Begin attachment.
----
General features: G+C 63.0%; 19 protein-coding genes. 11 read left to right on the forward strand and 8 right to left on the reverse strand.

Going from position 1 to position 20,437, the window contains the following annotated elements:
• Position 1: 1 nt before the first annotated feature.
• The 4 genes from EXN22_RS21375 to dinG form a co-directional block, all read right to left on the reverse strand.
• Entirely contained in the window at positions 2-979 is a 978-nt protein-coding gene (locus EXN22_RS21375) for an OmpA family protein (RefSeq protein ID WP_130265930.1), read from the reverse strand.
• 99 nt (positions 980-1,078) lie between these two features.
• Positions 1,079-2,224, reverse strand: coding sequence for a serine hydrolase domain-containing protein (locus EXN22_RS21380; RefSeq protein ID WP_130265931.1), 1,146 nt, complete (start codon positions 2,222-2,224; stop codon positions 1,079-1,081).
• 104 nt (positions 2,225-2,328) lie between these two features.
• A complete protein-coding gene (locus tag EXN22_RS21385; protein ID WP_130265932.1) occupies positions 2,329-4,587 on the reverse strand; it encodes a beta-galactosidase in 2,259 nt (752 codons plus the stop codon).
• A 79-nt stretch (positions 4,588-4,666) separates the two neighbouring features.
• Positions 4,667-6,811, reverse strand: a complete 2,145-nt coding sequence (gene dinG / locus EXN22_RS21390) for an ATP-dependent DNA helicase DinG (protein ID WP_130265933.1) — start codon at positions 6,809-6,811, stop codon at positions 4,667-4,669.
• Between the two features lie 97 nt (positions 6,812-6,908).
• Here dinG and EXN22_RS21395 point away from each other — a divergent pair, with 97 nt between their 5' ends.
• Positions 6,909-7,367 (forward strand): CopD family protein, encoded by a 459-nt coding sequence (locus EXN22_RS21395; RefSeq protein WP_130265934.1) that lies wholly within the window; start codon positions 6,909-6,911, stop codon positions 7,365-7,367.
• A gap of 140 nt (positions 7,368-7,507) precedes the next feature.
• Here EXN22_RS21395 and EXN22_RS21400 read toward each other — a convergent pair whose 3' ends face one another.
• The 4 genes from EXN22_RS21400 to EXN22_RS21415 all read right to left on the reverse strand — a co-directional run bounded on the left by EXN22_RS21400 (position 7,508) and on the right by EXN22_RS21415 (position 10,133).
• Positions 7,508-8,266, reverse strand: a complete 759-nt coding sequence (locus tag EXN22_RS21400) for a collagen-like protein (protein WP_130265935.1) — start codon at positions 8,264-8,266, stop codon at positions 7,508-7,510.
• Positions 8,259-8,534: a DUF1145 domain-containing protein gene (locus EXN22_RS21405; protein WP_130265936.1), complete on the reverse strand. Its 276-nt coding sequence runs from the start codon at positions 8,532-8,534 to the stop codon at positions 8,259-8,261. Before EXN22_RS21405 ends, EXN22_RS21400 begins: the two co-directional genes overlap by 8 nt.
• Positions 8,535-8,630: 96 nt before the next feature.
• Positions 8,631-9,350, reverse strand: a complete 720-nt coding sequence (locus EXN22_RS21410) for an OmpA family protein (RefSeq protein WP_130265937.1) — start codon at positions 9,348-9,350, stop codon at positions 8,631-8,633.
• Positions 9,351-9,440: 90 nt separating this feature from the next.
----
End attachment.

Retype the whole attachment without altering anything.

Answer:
General features: G+C 63.0%; 19 protein-coding genes. 11 read left to right on the forward strand and 8 right to left on the reverse strand.

Going from position 1 to position 20,437, the window contains the following annotated elements:
• Position 1: 1 nt before the first annotated feature.
• The 4 genes from EXN22_RS21375 to dinG form a co-directional block, all read right to left on the reverse strand.
• Entirely contained in the window at positions 2-979 is a 978-nt protein-coding gene (locus EXN22_RS21375) for an OmpA family protein (RefSeq protein ID WP_130265930.1), read from the reverse strand.
• 99 nt (positions 980-1,078) lie between these two features.
• Positions 1,079-2,224, reverse strand: coding sequence for a serine hydrolase domain-containing protein (locus EXN22_RS21380; RefSeq protein ID WP_130265931.1), 1,146 nt, complete (start codon positions 2,222-2,224; stop codon positions 1,079-1,081).
• 104 nt (positions 2,225-2,328) lie between these two features.
• A complete protein-coding gene (locus tag EXN22_RS21385; protein ID WP_130265932.1) occupies positions 2,329-4,587 on the reverse strand; it encodes a beta-galactosidase in 2,259 nt (752 codons plus the stop codon).
• A 79-nt stretch (positions 4,588-4,666) separates the two neighbouring features.
• Positions 4,667-6,811, reverse strand: a complete 2,145-nt coding sequence (gene dinG / locus EXN22_RS21390) for an ATP-dependent DNA helicase DinG (protein ID WP_130265933.1) — start codon at positions 6,809-6,811, stop codon at positions 4,667-4,669.
• Between the two features lie 97 nt (positions 6,812-6,908).
• Here dinG and EXN22_RS21395 point away from each other — a divergent pair, with 97 nt between their 5' ends.
• Positions 6,909-7,367 (forward strand): CopD family protein, encoded by a 459-nt coding sequence (locus EXN22_RS21395; RefSeq protein WP_130265934.1) that lies wholly within the window; start codon positions 6,909-6,911, stop codon positions 7,365-7,367.
• A gap of 140 nt (positions 7,368-7,507) precedes the next feature.
• Here EXN22_RS21395 and EXN22_RS21400 read toward each other — a convergent pair whose 3' ends face one another.
• The 4 genes from EXN22_RS21400 to EXN22_RS21415 all read right to left on the reverse strand — a co-directional run bounded on the left by EXN22_RS21400 (position 7,508) and on the right by EXN22_RS21415 (position 10,133).
• Positions 7,508-8,266, reverse strand: a complete 759-nt coding sequence (locus tag EXN22_RS21400) for a collagen-like protein (protein WP_130265935.1) — start codon at positions 8,264-8,266, stop codon at positions 7,508-7,510.
• Positions 8,259-8,534: a DUF1145 domain-containing protein gene (locus EXN22_RS21405; protein WP_130265936.1), complete on the reverse strand. Its 276-nt coding sequence runs from the start codon at positions 8,532-8,534 to the stop codon at positions 8,259-8,261. Before EXN22_RS21405 ends, EXN22_RS21400 begins: the two co-directional genes overlap by 8 nt.
• Positions 8,535-8,630: 96 nt before the next feature.
• Positions 8,631-9,350, reverse strand: a complete 720-nt coding sequence (locus EXN22_RS21410) for an OmpA family protein (RefSeq protein WP_130265937.1) — start codon at positions 9,348-9,350, stop codon at positions 8,631-8,633.
• Positions 9,351-9,440: 90 nt separating this feature from the next.